Rubach Wealth Blog

Less tax, more benefits: Four strategies for tax minimization

July 31, 2018

Taxes may be inevitable, but that doesn’t mean you should give up without a fight. If you have a private corporation, there are options available to help you reduce your tax bill and hang onto more of your hard-earned income.

Here are four strategies for minimizing your tax burden while reaping other important benefits for your family and business:

Tax-deferred retirement income: individual pension plans

An individual pension plan (IPP) is a valuable tax-planning tool that functions like a personalized defined-benefit pension plan. It is a good option if you have employment income from your private corporation, and it can be especially useful if you have maxed out your registered retirement savings plan (RRSP) contributions.

One of the key benefits is that your corporation can make tax-deductible contributions to your IPP, which can then grow on a tax-deferred basis until you start to draw on the plan. Although you will have to pay tax on your IPP income once you start receiving it, you will benefit from the tax-free growth that occurs within the plan. An IPP also allows for significantly higher contributions compared to an RRSP, and in some situations, you can pass on an IPP to your children on a tax-deferred basis (unlike an RRSP). As an added bonus, an IPP offers greater creditor protection compared to an RRSP, thus keeping your retirement savings better protected.

Business protection, personal returns: shared-ownership critical illness insurance

Critical illness (CI) insurance provides valuable protection: if you fall seriously ill and are unable to work, CI insurance can pay out a benefit to help cover your lost income. Adding return of premium (ROP) coverage to the CI policy means that all the premiums that have been paid will be returned if the policy expires or is cancelled after a specified period.

When ownership of such a CI policy is shared between you and your private corporation, the corporation pays the premium for the CI benefit and you pay the premium for the added ROP coverage. If you fall ill, the corporation receives the CI benefit payout. If you remain healthy and the policy is cancelled or expires, you receive the full premiums – both the premiums you paid and the premiums the corporation paid – on a tax-free basis. In the second scenario, this strategy allows you to pull money that is taxed only at the corporate rate out of your corporation.

Tax-advantaged investment growth: corporate-owned life insurance

Purchasing life insurance on your life via a private corporation allows your money to grow with compound interest before taxes are deducted – rather than withdrawing surplus funds from your corporation and investing after-tax dollars. While a corporate-owned life insurance policy is still subject to taxes at the time of your death, this strategy can help maximize the wealth that you are able to pass on to your heirs.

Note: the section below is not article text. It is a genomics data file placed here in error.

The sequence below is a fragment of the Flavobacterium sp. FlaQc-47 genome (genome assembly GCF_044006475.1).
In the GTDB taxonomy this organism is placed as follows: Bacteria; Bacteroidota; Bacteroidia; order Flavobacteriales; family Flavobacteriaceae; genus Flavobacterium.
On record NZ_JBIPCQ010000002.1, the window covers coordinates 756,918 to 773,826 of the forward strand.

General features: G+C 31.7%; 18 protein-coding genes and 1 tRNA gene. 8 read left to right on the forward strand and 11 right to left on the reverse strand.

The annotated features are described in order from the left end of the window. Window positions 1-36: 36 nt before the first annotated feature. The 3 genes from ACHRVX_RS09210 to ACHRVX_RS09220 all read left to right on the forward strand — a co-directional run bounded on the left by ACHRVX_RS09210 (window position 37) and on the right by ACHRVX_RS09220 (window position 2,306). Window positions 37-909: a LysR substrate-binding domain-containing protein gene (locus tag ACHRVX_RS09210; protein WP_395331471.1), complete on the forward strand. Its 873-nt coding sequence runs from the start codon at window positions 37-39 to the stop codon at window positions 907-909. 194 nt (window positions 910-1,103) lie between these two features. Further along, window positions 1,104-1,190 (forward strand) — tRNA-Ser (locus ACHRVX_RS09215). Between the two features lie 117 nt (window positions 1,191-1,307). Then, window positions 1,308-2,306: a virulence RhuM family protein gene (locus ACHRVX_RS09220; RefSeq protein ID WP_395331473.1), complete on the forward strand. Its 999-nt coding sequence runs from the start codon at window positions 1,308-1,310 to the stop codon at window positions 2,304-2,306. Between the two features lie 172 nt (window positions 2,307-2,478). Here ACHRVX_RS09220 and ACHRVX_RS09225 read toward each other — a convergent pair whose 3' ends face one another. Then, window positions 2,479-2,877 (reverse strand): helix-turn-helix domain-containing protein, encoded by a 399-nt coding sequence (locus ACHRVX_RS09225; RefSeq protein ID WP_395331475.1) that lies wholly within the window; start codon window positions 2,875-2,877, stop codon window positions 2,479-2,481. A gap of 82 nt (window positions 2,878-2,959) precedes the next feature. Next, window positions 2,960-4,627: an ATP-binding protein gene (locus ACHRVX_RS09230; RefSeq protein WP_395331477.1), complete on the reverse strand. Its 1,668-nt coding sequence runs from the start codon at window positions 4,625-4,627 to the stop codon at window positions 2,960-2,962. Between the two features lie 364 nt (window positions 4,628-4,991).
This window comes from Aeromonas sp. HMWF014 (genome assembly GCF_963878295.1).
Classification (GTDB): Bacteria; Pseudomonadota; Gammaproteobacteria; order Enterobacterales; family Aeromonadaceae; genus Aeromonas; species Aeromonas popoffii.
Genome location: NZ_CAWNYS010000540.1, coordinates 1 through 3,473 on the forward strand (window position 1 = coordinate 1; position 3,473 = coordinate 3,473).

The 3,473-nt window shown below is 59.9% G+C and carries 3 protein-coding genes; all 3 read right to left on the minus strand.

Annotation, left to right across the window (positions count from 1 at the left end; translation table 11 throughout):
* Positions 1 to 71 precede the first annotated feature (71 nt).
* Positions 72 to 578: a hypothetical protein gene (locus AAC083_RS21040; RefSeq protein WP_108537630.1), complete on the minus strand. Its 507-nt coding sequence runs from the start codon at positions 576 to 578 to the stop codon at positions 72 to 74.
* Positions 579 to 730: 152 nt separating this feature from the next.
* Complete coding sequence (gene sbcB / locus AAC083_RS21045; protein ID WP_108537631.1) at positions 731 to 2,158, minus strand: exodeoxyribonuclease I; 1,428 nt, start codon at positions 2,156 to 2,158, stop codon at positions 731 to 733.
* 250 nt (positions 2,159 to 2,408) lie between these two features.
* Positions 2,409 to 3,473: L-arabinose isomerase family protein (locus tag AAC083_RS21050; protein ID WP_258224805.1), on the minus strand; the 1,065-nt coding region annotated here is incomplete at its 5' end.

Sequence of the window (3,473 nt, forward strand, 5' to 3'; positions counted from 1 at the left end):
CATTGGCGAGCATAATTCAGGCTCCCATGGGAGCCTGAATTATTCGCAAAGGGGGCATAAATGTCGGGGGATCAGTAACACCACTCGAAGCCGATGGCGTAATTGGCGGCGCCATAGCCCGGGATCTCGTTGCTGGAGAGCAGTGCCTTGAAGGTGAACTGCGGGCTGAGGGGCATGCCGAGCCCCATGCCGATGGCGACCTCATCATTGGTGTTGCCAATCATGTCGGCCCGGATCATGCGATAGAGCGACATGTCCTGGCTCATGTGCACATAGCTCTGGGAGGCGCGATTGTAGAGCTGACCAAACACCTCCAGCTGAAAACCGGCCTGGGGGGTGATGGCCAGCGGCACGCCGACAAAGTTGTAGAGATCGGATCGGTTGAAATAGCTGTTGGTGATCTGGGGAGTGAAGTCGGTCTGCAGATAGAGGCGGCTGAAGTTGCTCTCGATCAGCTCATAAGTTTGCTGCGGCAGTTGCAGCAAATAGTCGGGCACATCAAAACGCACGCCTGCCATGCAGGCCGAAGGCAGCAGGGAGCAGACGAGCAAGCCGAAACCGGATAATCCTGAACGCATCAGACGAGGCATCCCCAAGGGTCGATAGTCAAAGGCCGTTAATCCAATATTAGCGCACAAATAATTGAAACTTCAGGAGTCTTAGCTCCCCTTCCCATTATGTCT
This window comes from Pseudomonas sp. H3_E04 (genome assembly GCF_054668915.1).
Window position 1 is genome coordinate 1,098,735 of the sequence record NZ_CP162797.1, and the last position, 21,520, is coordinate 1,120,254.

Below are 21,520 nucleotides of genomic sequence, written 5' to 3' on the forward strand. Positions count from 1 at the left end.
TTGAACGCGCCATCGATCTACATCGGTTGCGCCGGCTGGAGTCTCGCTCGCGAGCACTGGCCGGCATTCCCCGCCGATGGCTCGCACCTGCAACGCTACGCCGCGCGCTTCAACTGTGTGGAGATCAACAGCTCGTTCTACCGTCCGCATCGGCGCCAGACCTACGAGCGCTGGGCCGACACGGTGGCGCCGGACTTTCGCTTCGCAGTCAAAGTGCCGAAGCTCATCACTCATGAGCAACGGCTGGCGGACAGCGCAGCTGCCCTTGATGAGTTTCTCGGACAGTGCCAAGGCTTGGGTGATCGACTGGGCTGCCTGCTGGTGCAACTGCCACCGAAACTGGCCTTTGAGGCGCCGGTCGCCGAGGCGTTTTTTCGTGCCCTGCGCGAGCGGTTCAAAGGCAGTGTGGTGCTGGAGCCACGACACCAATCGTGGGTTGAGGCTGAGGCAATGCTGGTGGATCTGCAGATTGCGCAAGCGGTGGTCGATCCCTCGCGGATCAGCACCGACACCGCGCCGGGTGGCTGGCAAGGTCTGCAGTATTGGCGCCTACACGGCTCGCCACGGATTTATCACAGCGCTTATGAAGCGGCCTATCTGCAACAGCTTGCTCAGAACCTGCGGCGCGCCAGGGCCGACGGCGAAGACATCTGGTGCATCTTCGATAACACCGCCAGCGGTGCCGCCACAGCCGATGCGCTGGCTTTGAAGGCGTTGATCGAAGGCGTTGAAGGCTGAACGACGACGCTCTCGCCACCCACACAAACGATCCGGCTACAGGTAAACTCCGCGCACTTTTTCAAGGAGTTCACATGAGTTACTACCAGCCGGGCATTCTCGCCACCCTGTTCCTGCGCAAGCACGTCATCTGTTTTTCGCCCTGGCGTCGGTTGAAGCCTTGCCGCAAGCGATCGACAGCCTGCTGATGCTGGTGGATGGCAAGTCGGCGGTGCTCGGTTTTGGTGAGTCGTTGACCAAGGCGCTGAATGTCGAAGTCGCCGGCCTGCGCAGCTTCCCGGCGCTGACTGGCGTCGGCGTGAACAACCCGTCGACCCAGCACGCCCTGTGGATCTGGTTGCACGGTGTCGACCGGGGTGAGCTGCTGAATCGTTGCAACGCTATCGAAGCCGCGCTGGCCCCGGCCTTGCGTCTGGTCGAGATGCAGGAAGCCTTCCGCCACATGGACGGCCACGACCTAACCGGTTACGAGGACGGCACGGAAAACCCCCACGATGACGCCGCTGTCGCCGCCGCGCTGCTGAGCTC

Depending on your age at the time of death, some or all of the death benefit under the life insurance policy can be paid out to your heirs on a tax-free basis. In addition, since the investment component of your life insurance policy will have benefited from tax-free growth up to the time of your death, the cash value of your policy after deducting capital gains tax can still leave your estate well ahead in terms of overall value compared to what you might have achieved by investing after-tax dollars.

Long-term protection, short-term cash flow: immediate financing arrangements

When you die, your children will face a hefty tax bill to access your estate. An immediate financing arrangement (IFA) allows you to shield your heirs from this big tax hit without sacrificing short-term cash flow. With an IFA, you purchase a participating life insurance policy on your life and then obtain a loan or line of credit through a financial institution equal to the value of your annual insurance premiums. Upon your death, the loan is paid off with the proceeds from the insurance policy, and any excess is paid out to the beneficiaries of the policy to cover tax obligations.

The beauty of the IFA is that it allows for tax-free growth of your investment within the insurance policy. At the same time, the line of credit or loan gives you the ability to continue with your ongoing investment or business efforts. And since the interest payments on the loan are tax deductible, you’ll be able to do this in a cost-effective manner.

Holistic planning for a smarter approach to taxes

Taxes are an unavoidable part of your life and business, but with the right strategies, you can keep your tax bill to a minimum. Which strategies are best for you depends on your specific situation and objectives. The key is to ensure that your efforts are part of an overall plan rather than a series of disconnected decisions.

If you are an incorporated business or professional and would like to discuss how a tax-minimization strategy can help, please contact Rubach Wealth to schedule a meeting.

 

Disclaimer: This article is provided for informational purposes only and does not constitute any form of legal or tax advice. You should consult your lawyer and/or accountant prior to making decisions related to the topics covered in this article. Rubach Wealth can work with you to facilitate such discussions.

 

 

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